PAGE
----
- Protective legwear — These protect a horse’s lower legs from injury. Protective legwear is available in many types, including polo wraps (also called polos), tendon boots, brushing boots, and cross country boots.
Horse Tack for Styles of English Riding
The core tack you need for different styles of English riding are similar, though there are some differences between them. Here’s what you need to know.
Dressage Horse Tack
With dressage, horses are minimally tacked. A traditional English saddle is used to allow the rider better control with more support while riding the horse. There are dressage saddles available, though you can use an all-purpose saddle. The saddle pad must be a solid color and plain, generally white or a dark color. A black bridle is used, though brown may be acceptable as well, with a snaffle bit. Stirrup leathers should match the saddle color.
Hunter and Jumper Horse Tack
Hunter and jumper competitions require conservative and tasteful tack, though Hunter is generally a bit more formal. Saddles are usually close contact saddles, and the girth should match. A white square saddle pad is used for jumpers and schooling, where a white shaped pad is used for showing in the hunters.
In both the hunter and jumper rings, you’ll use a plain brown bridle with a cavesson noseband and a plain leather browband. Jumpers have the option of using other nosebands, such as Figure-8s. The reins should match the bridle in color, and hunters traditionally use a braided rein. The bit can generally be snaffles, pelhams, and kimberwicks, though many hunters prefer D ring bits. Hunters use polished traditional stainless steel stirrup irons and Jumpers may use any style or color. Breastplates and martingales may be used, but they should match the tack. Leg protection may be used in the jumper ring though it’s not used in the hunter ring.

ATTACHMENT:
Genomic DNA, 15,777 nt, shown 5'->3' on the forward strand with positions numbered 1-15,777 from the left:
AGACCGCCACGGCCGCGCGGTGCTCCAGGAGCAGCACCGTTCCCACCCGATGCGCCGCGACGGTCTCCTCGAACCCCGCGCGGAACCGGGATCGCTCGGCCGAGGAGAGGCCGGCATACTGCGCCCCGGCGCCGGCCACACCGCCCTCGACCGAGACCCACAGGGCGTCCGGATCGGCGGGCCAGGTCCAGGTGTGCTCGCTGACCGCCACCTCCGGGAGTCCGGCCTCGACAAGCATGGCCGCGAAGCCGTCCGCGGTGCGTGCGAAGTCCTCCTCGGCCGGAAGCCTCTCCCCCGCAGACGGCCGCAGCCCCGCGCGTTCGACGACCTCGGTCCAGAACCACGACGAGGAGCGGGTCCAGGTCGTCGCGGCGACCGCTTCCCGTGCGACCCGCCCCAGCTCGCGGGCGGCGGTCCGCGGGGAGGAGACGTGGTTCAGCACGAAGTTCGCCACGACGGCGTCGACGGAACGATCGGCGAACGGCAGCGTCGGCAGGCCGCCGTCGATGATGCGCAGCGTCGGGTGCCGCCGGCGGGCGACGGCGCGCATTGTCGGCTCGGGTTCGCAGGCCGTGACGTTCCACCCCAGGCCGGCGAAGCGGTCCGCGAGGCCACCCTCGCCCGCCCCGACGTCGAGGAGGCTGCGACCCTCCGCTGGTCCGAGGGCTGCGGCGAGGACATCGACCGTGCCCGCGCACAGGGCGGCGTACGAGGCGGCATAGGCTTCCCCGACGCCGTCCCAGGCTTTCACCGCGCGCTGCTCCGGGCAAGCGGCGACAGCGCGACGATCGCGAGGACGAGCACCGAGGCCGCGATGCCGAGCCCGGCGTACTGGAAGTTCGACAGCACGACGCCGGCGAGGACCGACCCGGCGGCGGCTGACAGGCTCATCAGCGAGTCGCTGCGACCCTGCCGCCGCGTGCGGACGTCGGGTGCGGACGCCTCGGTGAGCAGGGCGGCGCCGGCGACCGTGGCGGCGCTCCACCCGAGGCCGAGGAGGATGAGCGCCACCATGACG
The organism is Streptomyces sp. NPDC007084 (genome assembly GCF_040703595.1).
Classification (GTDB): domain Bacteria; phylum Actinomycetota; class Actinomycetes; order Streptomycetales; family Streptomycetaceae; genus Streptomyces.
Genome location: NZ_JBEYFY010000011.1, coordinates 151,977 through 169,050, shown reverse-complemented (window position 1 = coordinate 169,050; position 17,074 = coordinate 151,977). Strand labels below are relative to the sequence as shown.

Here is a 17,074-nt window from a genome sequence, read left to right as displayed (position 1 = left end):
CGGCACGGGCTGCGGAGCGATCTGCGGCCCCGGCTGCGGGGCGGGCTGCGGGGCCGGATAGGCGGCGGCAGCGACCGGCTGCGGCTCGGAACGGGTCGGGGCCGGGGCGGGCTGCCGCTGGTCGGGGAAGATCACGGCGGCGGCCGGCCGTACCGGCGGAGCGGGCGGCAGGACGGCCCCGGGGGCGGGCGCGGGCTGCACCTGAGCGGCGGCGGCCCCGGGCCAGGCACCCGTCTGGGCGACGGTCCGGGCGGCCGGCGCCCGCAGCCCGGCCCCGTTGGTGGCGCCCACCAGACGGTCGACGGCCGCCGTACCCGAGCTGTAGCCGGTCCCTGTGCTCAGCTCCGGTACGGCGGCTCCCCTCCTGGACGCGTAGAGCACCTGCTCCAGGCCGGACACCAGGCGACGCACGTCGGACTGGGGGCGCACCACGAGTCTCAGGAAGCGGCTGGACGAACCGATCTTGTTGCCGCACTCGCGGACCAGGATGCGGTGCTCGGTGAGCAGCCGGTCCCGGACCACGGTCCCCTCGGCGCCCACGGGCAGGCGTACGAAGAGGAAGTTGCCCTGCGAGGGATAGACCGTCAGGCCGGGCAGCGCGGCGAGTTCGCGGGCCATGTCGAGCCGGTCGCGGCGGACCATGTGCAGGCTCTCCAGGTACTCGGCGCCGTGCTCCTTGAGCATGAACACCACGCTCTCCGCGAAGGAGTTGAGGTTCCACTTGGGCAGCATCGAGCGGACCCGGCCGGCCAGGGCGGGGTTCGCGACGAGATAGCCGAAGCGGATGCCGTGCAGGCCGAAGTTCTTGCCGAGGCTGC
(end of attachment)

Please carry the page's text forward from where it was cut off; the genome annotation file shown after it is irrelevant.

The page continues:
Learn more: Show Jumping Tack: The Complete Tack List
Eventing Horse Tack
Any English saddle may be used for all of the eventing tests. However, riders will often use a black dressage saddle for the dressage test and a brown all-purpose or jumping saddle for cross country and jumping. Riders use a white unadorned dressage pad for the dressage test and a pad with some grip for jumping and cross country in any color. The bridle should match the saddle, and most are permitted. Reins should match the bridle and saddle, and they must attach directly to the bit and/or bridle.
There are a number of different bits allowed for dressage tests. However, refer to the rule book for bit rules as there may be a lot of requirements. And the same goes for stirrups. A breastplate is allowed for dressage, but martingales are not. You may not use any protective legwear during the dressage test, though you may use polos, tendon boots, brushing boots, or cross country boots for the jumping and cross country tests.
Now You’re Ready to Ride!
Once you know the essentials of horse tack, you’re one step further towards mastery. Knowing the right tack to keep your horse happy and safe is an important part of horse ownership.